Red Sky in Morning, by Paul Lynch
An intriguing debut novel reflects its author’s past as a film critic, as well as showing off his love of language
Red Sky in Morning
Paul Lynch has worked as a film critic, so it shouldn’t be too surprising that his first novel seems to be inspired by cinema as much as by literature. Or that to describe Red Sky in Morning I find myself couching it in movie terms: Famine in the style of Pulp Fiction crossed with The Good, the Bad and the Ugly, say. Hapless tenantry, coffin ships, gratuitous killings and cowboy-style vendettas all have parts to play.
And some brooding nature documentary on steroids would have to be thrown in for atmosphere. Although, that said, nature in this novel does more than merely evoke atmosphere. Lynch forefronts it, like a character in its own right, one that is bigger than the human characters who move under its lurid skies and through the wildernesses of its morasses and waters and virgin wastes.
Set in the early 1800s, the era in Ireland of callous landlords and easy evictions and in the United States of the callous march of civilisation, this is a novel that belongs, in principle, to the historical genre. The story is rooted in recognisable, even familiar, historical events. But it has a quality of the fantastical and a blithe uninterest in fidelity to historical detail and nuance that liberate it from such a categorisation.
On a blood-red morning in Inishowen, Coll Coyle and his family are facing the horror of imminent eviction. Why the young landlord, Hamilton, has taken a whim to put them out of their house and fields the Coyles have no idea – the reason is revealed only in the final pages. In a frenzy of despair and rage, Coll murders Hamilton and has to go on the run.
The foreman, Faller, takes it on himself to hunt Coll down. It is soon plain that he will follow him to the ends of the earth. Why he is so fixed on avenging Hamilton isn’t satisfactorily explored, but anyway the chase is on. Lurching and stumbling through the wilds of Co Donegal, Coll evades Faller by the skin of his teeth. At length he makes his way to Derry, where he robs the wherewithal to board a ship bound for New York. Behind him there’s death and mayhem as Faller wreaks revenge on his associates.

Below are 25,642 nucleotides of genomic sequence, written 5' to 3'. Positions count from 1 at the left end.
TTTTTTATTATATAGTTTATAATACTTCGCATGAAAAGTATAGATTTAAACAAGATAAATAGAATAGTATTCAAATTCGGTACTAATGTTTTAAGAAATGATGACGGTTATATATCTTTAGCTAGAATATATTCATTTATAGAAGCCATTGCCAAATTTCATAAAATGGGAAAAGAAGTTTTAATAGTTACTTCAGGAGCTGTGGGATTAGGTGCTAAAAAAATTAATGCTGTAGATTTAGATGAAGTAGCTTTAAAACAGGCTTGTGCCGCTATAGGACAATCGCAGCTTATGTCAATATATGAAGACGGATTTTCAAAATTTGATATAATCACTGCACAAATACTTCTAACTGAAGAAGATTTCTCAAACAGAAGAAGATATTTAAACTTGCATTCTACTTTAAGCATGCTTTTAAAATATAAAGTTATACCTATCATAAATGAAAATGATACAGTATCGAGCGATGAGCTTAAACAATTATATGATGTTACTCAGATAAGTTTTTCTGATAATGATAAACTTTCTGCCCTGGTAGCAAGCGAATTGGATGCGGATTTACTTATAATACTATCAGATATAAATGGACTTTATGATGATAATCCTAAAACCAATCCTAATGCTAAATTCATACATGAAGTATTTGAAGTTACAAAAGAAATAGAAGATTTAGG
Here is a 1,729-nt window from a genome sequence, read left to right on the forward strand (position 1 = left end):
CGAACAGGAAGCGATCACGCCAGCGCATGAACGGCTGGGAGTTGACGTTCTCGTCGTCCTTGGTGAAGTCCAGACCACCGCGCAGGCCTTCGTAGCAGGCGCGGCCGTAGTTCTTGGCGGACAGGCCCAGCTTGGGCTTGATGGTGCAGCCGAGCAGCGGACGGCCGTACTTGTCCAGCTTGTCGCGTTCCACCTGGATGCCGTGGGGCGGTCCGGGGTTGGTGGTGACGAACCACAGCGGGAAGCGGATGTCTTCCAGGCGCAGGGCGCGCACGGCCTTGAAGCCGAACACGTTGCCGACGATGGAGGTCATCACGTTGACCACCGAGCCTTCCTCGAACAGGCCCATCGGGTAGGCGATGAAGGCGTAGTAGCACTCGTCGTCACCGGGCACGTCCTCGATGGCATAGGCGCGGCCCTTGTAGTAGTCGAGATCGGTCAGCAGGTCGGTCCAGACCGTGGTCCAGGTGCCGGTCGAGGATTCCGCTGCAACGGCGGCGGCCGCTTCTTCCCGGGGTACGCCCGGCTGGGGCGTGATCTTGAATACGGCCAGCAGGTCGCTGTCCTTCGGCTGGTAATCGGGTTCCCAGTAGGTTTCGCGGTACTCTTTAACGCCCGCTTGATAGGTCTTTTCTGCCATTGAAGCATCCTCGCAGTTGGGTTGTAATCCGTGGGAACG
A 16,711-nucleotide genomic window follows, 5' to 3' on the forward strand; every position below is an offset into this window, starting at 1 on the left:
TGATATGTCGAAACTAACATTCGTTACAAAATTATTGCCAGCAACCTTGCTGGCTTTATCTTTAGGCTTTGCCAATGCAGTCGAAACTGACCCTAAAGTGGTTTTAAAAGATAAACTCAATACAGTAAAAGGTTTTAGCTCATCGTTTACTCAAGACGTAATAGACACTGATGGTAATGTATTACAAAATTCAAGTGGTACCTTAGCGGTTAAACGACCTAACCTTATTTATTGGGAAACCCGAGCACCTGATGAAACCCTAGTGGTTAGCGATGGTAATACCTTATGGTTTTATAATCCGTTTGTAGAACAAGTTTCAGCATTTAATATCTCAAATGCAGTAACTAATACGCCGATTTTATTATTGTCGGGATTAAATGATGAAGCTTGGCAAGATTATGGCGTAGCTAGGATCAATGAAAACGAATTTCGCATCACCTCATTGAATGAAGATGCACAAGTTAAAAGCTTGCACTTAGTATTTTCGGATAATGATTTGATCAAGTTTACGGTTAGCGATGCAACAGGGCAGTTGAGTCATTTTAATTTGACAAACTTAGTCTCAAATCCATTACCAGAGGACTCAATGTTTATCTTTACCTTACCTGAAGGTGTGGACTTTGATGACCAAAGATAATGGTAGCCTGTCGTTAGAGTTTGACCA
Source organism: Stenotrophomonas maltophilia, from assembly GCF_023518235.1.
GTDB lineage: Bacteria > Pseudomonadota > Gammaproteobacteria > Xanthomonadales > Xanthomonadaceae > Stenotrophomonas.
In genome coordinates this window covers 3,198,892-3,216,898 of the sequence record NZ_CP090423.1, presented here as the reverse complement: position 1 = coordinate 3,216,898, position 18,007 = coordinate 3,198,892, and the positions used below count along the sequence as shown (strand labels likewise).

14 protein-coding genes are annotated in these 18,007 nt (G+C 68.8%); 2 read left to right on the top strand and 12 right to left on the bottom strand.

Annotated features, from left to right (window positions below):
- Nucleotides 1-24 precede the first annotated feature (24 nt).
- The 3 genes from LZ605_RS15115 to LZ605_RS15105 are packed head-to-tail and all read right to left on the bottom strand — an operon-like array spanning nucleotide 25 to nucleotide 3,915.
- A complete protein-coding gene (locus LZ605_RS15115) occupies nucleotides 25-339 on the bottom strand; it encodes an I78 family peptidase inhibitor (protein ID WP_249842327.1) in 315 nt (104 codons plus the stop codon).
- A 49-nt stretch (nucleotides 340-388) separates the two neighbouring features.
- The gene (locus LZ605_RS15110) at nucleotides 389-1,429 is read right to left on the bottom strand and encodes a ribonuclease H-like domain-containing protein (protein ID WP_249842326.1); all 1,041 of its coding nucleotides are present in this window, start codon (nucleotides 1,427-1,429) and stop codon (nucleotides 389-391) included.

For Coll, while he’s safe for the time being, there is no let-up in the grim struggle for survival. Between the majesty of sea and sky the ship is an impressively wrought arena of watching your back, of disease and dying.
Arrived in New York, Coll falls for the big-talking promises of a flash entrepreneur, a man called Duffy who is hiring his fellow Irish to cut the new railroad. Coll and his shipboard friend, the Cutter, fetch up at Duffy’s Cut, the scene of the infamous real-life tragedy in which numbers of men died of cholera and others of violent assault. Coll grimly labours, dreaming of home and trying to keep disillusion and disease at bay.
But Faller is on his trail. Here the story quickens into suspense. Will he track his quarry down? There are more narrow escapes, in which Faller plays the role of the monster in a thriller movie, appearing with his enigmatic smile at every turn. He has been a mysterious character, but now he becomes nothing more than a psychotic gunman, morphing into that horseman, familiar from Westerns, who rides gimlet-eyed across ridges and ravines, killing as he goes.
The narrative seems to shift eras as well. Maybe it’s the transition from the wet and drear and bushy (and, surely ahistorically, sparsely populated) land of Donegal to the brown earth and thriving red-roofed farms of Pennsylvania, but here the novel assumes a mood that seems to belong to a time decades later.
Coll, the good guy, is more rounded. He is given the natural sentiments of love and grief and loyalty. There’s another nice cinematic touch (Citizen Kane’s Rosebud?) in his sole memento of home, which he treasures: a ribbon that belonged to the little daughter he has had to leave behind. But merging as he does into the archetypal crowd of humanity and the powerful landscapes that surround him, he needs more individuality to truly come alive.
For all its thriller components this is an intensely literary novel, depending on atmosphere and evocation for its effect. Above anything else the author has an ardour for language, not only for what it can describe but also for describing things freshly. This is an admirable ambition, and very often he does it with striking and admirable success. Sometimes he does it wonderfully.
At the same time, though, it’s a way of writing that draws attention to itself at the expense of everything else. The inversion of nouns and adjectives (“the road narrow”) becomes intrusive, as do showy alternatives – coats are not put on but are sleeved, the sun is coffined and evenings complete rather than end – when they’re repeated again and again. Swerving between a kind of Kiltartan picturesque and the incongruously modern, it’s a style that is burdened by too blatant an anxiety to be different.
That I wasn’t quite taken by Red Sky in Morning does not mean, however, that it’s not an intriguing debut. It has more than enough ambition and verve to make it that. Seeing what Paul Lynch does in the future is going to be interesting.
Anne Haverty’s most recent novel is The Free and Easy.